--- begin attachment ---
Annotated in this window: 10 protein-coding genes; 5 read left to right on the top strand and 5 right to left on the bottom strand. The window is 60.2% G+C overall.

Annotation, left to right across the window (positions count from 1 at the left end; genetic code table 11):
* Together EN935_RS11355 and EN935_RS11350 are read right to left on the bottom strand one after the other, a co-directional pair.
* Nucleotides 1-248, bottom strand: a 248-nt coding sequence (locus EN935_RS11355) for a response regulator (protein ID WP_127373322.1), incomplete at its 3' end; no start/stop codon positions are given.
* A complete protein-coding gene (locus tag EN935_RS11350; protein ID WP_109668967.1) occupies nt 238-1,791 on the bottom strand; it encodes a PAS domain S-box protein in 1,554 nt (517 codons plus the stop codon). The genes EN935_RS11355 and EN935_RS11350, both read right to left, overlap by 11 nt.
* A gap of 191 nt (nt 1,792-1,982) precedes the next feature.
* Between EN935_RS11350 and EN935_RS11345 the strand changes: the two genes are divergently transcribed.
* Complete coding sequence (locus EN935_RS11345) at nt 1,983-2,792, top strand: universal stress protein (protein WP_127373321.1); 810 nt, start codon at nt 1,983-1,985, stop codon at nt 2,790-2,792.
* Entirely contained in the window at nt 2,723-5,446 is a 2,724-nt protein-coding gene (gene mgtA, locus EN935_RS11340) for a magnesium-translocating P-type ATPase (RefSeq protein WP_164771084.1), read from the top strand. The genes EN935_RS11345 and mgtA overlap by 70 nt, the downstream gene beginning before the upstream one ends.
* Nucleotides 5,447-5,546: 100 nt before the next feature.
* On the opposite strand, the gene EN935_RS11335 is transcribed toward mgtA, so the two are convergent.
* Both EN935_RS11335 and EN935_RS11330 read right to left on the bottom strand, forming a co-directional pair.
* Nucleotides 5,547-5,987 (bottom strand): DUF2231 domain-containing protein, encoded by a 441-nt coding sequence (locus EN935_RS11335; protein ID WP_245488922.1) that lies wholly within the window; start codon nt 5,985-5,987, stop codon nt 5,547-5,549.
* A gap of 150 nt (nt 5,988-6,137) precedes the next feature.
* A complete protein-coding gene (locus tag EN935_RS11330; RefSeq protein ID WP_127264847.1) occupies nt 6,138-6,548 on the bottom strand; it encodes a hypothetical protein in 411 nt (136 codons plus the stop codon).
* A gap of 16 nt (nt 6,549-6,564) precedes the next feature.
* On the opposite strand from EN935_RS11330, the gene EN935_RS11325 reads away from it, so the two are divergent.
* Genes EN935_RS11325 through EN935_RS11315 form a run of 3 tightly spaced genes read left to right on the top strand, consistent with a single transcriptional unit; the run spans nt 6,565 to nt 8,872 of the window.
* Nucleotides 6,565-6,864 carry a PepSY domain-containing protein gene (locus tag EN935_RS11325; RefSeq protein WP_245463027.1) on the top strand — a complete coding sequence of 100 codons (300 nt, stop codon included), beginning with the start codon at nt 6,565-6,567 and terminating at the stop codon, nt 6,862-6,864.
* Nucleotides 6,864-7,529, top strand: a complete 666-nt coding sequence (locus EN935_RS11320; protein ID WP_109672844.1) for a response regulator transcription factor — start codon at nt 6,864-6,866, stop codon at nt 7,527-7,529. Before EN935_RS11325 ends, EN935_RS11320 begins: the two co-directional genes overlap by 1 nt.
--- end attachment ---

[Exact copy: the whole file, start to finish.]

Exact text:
Annotated in this window: 10 protein-coding genes; 5 read left to right on the top strand and 5 right to left on the bottom strand. The window is 60.2% G+C overall.

Annotation, left to right across the window (positions count from 1 at the left end; genetic code table 11):
* Together EN935_RS11355 and EN935_RS11350 are read right to left on the bottom strand one after the other, a co-directional pair.
* Nucleotides 1-248, bottom strand: a 248-nt coding sequence (locus EN935_RS11355) for a response regulator (protein ID WP_127373322.1), incomplete at its 3' end; no start/stop codon positions are given.
* A complete protein-coding gene (locus tag EN935_RS11350; protein ID WP_109668967.1) occupies nt 238-1,791 on the bottom strand; it encodes a PAS domain S-box protein in 1,554 nt (517 codons plus the stop codon). The genes EN935_RS11355 and EN935_RS11350, both read right to left, overlap by 11 nt.
* A gap of 191 nt (nt 1,792-1,982) precedes the next feature.
* Between EN935_RS11350 and EN935_RS11345 the strand changes: the two genes are divergently transcribed.
* Complete coding sequence (locus EN935_RS11345) at nt 1,983-2,792, top strand: universal stress protein (protein WP_127373321.1); 810 nt, start codon at nt 1,983-1,985, stop codon at nt 2,790-2,792.
* Entirely contained in the window at nt 2,723-5,446 is a 2,724-nt protein-coding gene (gene mgtA, locus EN935_RS11340) for a magnesium-translocating P-type ATPase (RefSeq protein WP_164771084.1), read from the top strand. The genes EN935_RS11345 and mgtA overlap by 70 nt, the downstream gene beginning before the upstream one ends.
* Nucleotides 5,447-5,546: 100 nt before the next feature.
* On the opposite strand, the gene EN935_RS11335 is transcribed toward mgtA, so the two are convergent.
* Both EN935_RS11335 and EN935_RS11330 read right to left on the bottom strand, forming a co-directional pair.
* Nucleotides 5,547-5,987 (bottom strand): DUF2231 domain-containing protein, encoded by a 441-nt coding sequence (locus EN935_RS11335; protein ID WP_245488922.1) that lies wholly within the window; start codon nt 5,985-5,987, stop codon nt 5,547-5,549.
* A gap of 150 nt (nt 5,988-6,137) precedes the next feature.
* A complete protein-coding gene (locus tag EN935_RS11330; RefSeq protein ID WP_127264847.1) occupies nt 6,138-6,548 on the bottom strand; it encodes a hypothetical protein in 411 nt (136 codons plus the stop codon).
* A gap of 16 nt (nt 6,549-6,564) precedes the next feature.
* On the opposite strand from EN935_RS11330, the gene EN935_RS11325 reads away from it, so the two are divergent.
* Genes EN935_RS11325 through EN935_RS11315 form a run of 3 tightly spaced genes read left to right on the top strand, consistent with a single transcriptional unit; the run spans nt 6,565 to nt 8,872 of the window.
* Nucleotides 6,565-6,864 carry a PepSY domain-containing protein gene (locus tag EN935_RS11325; RefSeq protein WP_245463027.1) on the top strand — a complete coding sequence of 100 codons (300 nt, stop codon included), beginning with the start codon at nt 6,565-6,567 and terminating at the stop codon, nt 6,862-6,864.
* Nucleotides 6,864-7,529, top strand: a complete 666-nt coding sequence (locus EN935_RS11320; protein ID WP_109672844.1) for a response regulator transcription factor — start codon at nt 6,864-6,866, stop codon at nt 7,527-7,529. Before EN935_RS11325 ends, EN935_RS11320 begins: the two co-directional genes overlap by 1 nt.